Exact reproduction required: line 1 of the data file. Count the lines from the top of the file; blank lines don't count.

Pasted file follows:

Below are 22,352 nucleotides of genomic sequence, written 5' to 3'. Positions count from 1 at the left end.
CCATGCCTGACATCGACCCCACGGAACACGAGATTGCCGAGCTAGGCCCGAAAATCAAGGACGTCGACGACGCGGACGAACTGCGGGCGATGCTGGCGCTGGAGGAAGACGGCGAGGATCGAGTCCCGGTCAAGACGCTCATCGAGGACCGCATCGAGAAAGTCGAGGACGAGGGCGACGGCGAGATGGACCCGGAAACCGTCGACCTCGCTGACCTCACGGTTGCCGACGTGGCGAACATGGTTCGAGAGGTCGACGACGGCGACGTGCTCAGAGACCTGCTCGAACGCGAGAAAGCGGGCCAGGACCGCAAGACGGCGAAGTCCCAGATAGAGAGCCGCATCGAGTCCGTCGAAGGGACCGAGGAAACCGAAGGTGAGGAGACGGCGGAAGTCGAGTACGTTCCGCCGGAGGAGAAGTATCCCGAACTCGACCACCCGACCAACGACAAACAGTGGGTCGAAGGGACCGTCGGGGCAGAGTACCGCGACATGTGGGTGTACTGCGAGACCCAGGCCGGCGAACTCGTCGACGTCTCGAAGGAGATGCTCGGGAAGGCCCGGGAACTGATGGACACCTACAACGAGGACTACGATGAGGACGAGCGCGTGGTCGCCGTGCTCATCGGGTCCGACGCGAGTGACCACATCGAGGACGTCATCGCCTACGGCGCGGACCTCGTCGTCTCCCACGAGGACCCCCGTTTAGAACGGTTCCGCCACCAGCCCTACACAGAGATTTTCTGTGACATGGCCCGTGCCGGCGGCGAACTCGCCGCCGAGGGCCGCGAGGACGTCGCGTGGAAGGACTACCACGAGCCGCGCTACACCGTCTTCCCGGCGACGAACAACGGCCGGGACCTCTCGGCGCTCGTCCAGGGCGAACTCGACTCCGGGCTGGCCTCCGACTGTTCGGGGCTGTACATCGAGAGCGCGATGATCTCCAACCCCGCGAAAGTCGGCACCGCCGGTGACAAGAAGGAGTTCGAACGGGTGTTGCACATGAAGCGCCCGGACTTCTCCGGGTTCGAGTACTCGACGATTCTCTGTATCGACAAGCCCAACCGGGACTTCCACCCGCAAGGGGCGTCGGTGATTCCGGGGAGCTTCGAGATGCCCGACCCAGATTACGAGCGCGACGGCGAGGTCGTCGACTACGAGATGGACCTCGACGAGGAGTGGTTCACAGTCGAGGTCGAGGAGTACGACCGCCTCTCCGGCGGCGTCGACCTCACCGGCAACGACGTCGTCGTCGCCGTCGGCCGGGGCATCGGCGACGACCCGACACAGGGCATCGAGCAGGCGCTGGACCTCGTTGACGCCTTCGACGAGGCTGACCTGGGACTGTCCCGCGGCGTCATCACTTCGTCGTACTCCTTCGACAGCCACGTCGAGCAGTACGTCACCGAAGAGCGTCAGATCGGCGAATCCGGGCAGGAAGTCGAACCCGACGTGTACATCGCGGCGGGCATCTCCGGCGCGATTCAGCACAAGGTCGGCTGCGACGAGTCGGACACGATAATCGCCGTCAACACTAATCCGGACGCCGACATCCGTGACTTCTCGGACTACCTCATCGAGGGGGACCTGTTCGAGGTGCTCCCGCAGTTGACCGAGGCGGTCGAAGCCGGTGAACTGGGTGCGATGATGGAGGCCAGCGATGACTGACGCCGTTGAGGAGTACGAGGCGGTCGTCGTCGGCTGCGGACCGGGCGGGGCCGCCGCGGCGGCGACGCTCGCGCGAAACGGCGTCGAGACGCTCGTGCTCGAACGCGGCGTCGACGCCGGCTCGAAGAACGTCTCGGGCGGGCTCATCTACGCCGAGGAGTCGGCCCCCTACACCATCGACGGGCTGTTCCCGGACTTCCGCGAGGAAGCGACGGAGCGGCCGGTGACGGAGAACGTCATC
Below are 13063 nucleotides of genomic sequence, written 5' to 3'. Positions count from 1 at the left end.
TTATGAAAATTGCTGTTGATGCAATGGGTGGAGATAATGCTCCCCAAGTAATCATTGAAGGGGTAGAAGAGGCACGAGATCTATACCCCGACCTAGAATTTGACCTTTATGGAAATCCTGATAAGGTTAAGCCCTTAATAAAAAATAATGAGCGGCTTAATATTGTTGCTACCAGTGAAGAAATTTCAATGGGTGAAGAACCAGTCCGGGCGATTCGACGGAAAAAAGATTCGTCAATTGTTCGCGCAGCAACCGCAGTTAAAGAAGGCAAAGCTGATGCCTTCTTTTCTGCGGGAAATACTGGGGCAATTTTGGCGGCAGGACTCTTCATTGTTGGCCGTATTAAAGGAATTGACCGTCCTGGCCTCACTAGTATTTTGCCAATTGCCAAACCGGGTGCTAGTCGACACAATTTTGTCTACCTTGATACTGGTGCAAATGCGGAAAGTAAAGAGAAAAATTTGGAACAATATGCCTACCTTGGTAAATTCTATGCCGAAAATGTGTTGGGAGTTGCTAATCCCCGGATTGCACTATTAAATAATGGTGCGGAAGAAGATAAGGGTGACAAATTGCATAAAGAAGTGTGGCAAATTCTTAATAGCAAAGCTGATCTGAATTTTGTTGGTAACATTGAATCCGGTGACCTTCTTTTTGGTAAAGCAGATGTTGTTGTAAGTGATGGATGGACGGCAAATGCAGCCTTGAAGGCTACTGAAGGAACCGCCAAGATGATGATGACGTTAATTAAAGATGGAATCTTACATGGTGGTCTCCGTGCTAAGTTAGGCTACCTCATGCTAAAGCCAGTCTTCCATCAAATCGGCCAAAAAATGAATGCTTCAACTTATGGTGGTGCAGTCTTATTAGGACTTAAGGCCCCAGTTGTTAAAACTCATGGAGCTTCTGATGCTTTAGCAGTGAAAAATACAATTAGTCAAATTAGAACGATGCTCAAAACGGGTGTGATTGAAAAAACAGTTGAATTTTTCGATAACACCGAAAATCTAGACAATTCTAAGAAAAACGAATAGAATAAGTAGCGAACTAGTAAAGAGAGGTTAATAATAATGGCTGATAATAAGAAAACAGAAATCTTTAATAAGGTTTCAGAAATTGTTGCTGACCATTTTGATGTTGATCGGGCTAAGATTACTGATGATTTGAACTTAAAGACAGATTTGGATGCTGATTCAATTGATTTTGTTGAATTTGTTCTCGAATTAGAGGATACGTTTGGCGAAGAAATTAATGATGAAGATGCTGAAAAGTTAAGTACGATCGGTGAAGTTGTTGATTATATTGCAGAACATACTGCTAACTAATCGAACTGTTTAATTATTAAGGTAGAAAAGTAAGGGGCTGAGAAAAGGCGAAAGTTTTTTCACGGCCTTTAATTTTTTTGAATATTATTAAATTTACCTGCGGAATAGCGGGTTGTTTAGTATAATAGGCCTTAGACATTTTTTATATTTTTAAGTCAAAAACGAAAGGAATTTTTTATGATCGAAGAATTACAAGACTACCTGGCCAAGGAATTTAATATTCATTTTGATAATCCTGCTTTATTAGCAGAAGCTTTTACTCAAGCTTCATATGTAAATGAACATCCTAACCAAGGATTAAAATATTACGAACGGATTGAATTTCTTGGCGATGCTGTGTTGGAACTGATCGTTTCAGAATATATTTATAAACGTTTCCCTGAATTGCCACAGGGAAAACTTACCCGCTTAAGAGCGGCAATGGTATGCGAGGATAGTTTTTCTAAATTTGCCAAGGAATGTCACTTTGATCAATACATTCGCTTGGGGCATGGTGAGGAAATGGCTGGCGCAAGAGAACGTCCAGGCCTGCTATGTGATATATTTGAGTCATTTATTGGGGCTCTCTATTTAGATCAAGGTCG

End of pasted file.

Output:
Below are 22,352 nucleotides of genomic sequence, written 5' to 3'. Positions count from 1 at the left end.